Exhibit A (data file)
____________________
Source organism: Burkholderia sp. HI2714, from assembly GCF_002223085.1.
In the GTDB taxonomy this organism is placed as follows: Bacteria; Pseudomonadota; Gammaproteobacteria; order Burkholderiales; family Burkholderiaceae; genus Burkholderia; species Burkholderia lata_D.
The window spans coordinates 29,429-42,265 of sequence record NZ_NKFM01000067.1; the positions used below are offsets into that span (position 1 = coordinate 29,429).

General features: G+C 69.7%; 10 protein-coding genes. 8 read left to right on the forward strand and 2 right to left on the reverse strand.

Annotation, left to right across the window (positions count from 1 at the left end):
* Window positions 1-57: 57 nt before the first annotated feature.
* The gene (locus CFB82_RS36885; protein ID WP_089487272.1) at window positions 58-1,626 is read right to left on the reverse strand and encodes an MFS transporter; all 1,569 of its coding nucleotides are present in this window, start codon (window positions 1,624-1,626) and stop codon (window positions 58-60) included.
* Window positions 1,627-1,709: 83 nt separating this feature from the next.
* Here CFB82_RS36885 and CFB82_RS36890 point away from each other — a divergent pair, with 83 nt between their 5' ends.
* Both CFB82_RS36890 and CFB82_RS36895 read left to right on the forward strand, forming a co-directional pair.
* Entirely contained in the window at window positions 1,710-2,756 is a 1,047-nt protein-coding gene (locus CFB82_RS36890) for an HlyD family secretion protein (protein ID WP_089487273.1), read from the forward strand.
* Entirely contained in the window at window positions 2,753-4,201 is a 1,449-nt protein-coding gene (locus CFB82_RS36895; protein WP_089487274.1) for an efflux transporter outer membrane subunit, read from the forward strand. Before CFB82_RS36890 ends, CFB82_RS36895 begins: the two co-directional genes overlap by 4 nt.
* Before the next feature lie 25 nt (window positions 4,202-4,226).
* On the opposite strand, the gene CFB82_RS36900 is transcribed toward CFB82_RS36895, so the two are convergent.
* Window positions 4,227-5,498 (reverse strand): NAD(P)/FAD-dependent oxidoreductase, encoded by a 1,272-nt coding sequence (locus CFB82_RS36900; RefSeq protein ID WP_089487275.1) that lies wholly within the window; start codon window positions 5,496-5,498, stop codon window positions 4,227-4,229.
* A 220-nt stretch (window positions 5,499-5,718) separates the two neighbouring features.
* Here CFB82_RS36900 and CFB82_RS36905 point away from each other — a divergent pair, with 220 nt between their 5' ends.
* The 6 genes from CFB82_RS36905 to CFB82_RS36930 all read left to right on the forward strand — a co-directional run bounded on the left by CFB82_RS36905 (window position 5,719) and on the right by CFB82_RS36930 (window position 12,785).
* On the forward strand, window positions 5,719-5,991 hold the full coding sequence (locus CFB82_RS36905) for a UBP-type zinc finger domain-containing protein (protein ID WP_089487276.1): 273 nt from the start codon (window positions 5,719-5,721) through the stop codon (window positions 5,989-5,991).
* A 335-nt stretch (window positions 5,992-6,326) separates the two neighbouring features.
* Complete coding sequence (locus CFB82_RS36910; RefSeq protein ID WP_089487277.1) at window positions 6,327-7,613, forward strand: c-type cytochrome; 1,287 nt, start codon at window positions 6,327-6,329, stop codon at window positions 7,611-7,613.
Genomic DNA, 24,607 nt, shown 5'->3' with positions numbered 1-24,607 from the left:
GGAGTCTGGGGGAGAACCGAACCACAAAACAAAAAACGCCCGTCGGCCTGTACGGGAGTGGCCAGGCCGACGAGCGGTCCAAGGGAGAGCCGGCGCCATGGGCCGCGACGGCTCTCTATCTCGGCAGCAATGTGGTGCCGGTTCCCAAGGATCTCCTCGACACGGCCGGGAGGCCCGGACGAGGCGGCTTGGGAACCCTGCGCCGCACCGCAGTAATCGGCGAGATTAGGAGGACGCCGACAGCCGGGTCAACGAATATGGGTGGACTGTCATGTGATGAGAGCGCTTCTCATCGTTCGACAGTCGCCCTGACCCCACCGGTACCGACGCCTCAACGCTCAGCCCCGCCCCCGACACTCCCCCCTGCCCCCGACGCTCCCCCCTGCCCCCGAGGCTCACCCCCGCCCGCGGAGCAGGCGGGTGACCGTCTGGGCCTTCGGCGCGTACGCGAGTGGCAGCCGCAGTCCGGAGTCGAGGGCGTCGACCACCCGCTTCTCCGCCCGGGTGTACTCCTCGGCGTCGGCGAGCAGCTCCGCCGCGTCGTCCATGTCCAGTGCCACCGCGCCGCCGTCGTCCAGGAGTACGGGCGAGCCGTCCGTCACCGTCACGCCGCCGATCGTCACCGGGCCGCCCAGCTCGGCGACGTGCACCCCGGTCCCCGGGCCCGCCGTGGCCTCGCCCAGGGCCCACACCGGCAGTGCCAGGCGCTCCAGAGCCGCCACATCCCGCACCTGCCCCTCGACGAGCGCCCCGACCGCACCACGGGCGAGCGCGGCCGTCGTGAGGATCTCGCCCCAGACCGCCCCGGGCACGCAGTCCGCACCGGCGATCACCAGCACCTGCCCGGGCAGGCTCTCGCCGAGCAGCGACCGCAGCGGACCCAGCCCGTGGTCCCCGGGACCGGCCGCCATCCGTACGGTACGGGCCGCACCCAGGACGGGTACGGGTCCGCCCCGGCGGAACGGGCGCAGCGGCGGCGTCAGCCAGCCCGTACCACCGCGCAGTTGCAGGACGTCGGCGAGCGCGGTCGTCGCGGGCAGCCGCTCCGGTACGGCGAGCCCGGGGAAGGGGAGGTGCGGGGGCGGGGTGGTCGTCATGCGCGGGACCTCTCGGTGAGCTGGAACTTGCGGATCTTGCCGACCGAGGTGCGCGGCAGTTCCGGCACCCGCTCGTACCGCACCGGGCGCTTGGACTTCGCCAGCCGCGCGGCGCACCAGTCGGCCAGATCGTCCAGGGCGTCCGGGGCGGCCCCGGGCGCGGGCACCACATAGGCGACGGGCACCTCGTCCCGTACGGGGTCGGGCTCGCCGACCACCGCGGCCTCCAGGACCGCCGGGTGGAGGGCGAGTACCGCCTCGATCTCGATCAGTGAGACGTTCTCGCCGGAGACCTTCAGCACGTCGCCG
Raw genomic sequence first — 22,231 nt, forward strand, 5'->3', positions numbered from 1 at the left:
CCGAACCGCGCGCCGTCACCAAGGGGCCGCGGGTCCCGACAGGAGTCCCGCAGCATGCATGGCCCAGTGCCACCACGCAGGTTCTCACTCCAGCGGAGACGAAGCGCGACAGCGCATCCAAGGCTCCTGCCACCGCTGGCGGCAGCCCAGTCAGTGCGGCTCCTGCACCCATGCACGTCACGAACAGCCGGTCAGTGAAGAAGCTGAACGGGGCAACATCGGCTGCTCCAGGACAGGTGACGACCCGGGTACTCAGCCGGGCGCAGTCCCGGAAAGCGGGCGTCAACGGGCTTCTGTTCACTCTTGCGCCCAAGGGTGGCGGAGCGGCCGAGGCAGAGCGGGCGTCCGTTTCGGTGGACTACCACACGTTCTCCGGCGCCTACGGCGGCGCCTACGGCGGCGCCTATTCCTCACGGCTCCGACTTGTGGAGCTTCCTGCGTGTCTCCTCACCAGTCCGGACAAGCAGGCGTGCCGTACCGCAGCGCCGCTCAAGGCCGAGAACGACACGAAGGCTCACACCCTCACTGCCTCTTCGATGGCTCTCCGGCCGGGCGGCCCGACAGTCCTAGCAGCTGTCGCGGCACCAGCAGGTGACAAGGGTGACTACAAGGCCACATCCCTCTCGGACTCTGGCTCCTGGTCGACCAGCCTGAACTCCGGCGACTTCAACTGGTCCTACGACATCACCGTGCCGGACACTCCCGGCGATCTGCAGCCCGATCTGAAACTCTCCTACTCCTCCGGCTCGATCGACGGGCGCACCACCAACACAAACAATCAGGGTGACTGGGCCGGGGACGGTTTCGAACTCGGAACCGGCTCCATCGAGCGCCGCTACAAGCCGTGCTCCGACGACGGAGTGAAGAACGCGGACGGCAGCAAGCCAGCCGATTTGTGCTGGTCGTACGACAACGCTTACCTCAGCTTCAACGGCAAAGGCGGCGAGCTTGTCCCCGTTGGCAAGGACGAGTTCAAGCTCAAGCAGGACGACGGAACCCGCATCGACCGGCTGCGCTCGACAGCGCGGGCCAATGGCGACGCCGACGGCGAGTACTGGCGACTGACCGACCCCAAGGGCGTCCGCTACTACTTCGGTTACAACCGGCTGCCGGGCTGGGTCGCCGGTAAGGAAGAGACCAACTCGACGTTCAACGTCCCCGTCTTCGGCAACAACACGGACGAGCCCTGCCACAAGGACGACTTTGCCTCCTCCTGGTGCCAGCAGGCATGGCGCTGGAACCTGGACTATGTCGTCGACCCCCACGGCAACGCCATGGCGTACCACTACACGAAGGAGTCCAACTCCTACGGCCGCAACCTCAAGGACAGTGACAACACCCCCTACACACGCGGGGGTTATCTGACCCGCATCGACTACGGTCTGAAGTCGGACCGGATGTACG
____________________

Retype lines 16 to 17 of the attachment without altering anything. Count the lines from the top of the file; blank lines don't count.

* A 220-nt stretch (window positions 5,499-5,718) separates the two neighbouring features.
* Here CFB82_RS36900 and CFB82_RS36905 point away from each other — a divergent pair, with 220 nt between their 5' ends.